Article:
The Exhausting Symptom That Came Back When My Depression Did
I was in a major depressive episode from around age 14 to 22. After being in two years of remission, my depression has recently come back. When I came out of my episode, the most significant change I noticed was how much more I cared about life and the things I do.
Now that the depression is back, this is again the most significant thing affecting me. I have to fight to get myself to eat. I have to force myself to get up and go to work, to see friends, to do anything other than lie in bed and do nothing. When I do get up and go to work on time, while I’m there, my motivation is low and my quality of work goes down. By the time work is over, I’m too exhausted to do things in my free time and just go do something mind-numbing.
When the depression first started coming back, I had to fight a lot of self-destructive and self-medicative behaviors. I wanted to harm myself. I didn’t want to eat. I wanted to go get really drunk. I wanted to abuse drugs. I was living day to day with suicidal ideation. I was trying to grasp on to anything I could have control over. I’m at the point now that I’m so depressed that a lot of the physical self-harm doesn’t even feel appealing. I’m just dissociated and apathetic to everything that goes on around me.
I’m fortunate enough to have the privilege of having a job that is flexible and understanding. I’m fortunate enough to have the money to see a therapist regularly and have prescribed depression, anxiety and post-traumatic stress disorder (PTSD) medicine. I’m fortunate enough to have enough money to do a variety of things I enjoy so I can change up what I’m doing. I’m fortunate enough to have a great social support system. Being male with mental illness is a thing I have to fight with, but that’s a whole different thing I won’t go into here.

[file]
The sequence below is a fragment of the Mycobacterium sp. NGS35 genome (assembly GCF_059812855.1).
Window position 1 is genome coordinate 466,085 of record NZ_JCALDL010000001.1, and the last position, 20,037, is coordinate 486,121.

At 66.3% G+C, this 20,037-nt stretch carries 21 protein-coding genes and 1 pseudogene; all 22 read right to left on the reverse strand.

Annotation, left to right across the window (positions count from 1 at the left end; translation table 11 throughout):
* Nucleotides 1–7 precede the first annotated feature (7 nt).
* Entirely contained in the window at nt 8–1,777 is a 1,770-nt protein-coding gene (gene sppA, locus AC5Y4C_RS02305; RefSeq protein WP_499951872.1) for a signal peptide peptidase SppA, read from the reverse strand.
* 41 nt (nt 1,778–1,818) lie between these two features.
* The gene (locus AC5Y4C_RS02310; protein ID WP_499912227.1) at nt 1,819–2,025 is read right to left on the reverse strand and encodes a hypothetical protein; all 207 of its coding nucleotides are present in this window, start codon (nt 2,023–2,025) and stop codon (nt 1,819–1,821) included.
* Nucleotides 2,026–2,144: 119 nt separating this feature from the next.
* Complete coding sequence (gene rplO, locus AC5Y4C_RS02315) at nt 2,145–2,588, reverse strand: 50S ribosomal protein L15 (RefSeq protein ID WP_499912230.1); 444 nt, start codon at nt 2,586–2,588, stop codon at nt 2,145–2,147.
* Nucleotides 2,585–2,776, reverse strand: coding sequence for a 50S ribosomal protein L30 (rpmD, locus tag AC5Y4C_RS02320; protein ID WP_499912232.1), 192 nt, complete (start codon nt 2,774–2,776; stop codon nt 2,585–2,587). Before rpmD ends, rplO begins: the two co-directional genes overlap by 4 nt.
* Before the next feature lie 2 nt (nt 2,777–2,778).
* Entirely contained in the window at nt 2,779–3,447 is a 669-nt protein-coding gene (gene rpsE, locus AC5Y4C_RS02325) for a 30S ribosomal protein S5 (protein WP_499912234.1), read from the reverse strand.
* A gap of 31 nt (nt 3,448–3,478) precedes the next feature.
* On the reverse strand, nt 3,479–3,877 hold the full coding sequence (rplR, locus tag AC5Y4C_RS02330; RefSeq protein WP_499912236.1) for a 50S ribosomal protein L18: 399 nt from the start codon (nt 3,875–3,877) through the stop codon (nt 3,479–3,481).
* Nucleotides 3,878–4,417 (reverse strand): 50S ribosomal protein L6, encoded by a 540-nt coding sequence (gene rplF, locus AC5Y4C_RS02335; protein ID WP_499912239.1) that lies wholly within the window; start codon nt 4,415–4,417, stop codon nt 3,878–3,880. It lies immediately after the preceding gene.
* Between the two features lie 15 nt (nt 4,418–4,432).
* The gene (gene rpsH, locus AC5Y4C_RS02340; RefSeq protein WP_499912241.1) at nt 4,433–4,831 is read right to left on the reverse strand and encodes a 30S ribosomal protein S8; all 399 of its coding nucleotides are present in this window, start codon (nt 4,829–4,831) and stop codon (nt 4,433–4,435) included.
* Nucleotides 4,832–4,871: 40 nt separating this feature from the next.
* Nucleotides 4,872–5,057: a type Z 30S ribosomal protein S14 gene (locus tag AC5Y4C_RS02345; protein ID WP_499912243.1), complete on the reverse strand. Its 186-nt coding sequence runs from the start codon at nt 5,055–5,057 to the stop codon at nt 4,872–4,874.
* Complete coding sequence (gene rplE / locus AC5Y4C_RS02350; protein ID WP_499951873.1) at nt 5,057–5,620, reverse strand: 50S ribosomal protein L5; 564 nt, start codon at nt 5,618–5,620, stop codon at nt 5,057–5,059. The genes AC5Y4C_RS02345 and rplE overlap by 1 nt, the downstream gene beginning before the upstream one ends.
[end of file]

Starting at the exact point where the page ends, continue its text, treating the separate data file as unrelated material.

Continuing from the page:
I know not everyone is as privileged as me, and I can’t begin to understand how this condition affects people who need to work 40+ hours per week to be able to afford a place to live and to eat. Who are living paycheck to paycheck because it’s hard to find affordable therapy and medicine. Who are socially isolated or live in a social setting where there is a major stigma against mental illness or expressing feelings. The battle is already hard enough without society fighting you every step of the way.
I want to say I’m proud of every single person living with depression or other mental illness. Fighting day to day to get up, to try to better yourself, to live, is always an uphill battle but you’re doing it. You’re doing your best every single day and really, what else could you ask for out of someone?
Photo by Camilla Carvalho on Unsplash